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'Alice' loss would 'waste £25m'

Discussion in 'General Discussions and Lounge' started by gkd_uk, Apr 3, 2008.

  1. gkd_uk

    gkd_uk Moderator Moderator Webmaster

    A world class science project that has already received £25m of public funding may be pulled before it has provided any experimental results.

    The Alice project at the Daresbury labs in Cheshire is the first particle accelerator of its kind in Europe.

    Cuts in science funding mean that it may be binned as early as July, after six years of design and construction.

    UK scientists who had planned to use Alice say they may be forced to do experiments in the US or Russia.

    Taxpayers' money was used to build Alice (Accelerators and Lasers in Combined Experiments) as a machine that would demonstrate accelerator technologies - but scientists believe it could do much more; it should be used to run an experimental programme.

    "Having spent £25m to build it, it would seem crazy not to operate it," said Professor Peter Weightman from the University of Liverpool, who has guaranteed funding to do work that requires a machine such as Alice.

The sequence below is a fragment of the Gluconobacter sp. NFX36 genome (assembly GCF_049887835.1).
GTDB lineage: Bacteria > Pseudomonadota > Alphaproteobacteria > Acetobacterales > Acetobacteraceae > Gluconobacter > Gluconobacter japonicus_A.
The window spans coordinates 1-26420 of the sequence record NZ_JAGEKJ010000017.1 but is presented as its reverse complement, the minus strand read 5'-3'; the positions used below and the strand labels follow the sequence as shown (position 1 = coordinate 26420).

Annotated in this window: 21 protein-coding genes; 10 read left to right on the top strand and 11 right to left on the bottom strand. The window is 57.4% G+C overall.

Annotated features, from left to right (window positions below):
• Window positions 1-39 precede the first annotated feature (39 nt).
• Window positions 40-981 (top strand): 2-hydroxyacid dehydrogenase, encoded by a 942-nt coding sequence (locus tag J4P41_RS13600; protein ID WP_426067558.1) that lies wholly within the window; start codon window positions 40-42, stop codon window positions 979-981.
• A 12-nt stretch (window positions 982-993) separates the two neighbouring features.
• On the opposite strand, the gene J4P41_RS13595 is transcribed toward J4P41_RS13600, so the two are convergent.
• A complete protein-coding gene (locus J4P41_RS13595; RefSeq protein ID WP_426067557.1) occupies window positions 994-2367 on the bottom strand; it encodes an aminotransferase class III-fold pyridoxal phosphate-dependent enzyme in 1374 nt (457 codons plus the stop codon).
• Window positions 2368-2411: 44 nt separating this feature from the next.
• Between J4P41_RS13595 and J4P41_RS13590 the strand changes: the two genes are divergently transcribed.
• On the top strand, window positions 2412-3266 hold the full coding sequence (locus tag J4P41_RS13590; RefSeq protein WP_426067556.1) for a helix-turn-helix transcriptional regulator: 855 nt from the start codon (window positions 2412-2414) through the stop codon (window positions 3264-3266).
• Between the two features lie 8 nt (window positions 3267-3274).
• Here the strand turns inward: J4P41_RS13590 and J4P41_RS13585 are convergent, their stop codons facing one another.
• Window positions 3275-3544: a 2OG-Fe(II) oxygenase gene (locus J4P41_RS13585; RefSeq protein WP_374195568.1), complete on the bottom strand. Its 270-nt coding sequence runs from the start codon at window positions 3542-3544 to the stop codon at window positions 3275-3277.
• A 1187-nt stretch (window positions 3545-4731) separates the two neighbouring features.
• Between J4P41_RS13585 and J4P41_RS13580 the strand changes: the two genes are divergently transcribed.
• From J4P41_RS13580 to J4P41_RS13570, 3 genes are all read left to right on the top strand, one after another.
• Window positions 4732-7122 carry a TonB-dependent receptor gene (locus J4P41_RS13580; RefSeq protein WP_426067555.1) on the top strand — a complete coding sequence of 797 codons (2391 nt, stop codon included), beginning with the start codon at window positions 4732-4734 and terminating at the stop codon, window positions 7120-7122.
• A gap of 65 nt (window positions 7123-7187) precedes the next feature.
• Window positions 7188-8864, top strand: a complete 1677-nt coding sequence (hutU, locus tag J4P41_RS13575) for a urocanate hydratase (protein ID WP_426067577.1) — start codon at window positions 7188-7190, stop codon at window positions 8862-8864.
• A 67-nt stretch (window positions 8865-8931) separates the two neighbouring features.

The machine will cost approximately £3m a year to run.

    "If we can't do experiments here, we will have to go to our sister lab in the States or to a facility in Siberia," added Professor Wendy Flavell from the University of Manchester, who also hoped to use the facility.

    The future of Alice is currently being considered by the Science and Technology Facilities Council (STFC), which is looking to plug an £80m deficit in its funding.

    UK Science Minister Ian Pearson, who was visiting the Daresbury laboratory, told BBC News that he was committed to the future of the laboratories but would not step in to guarantee funding for individual projects.

    "It isn't for government to make decisions on what is the best science - it is really for the individual scientific communities to do that," he said.

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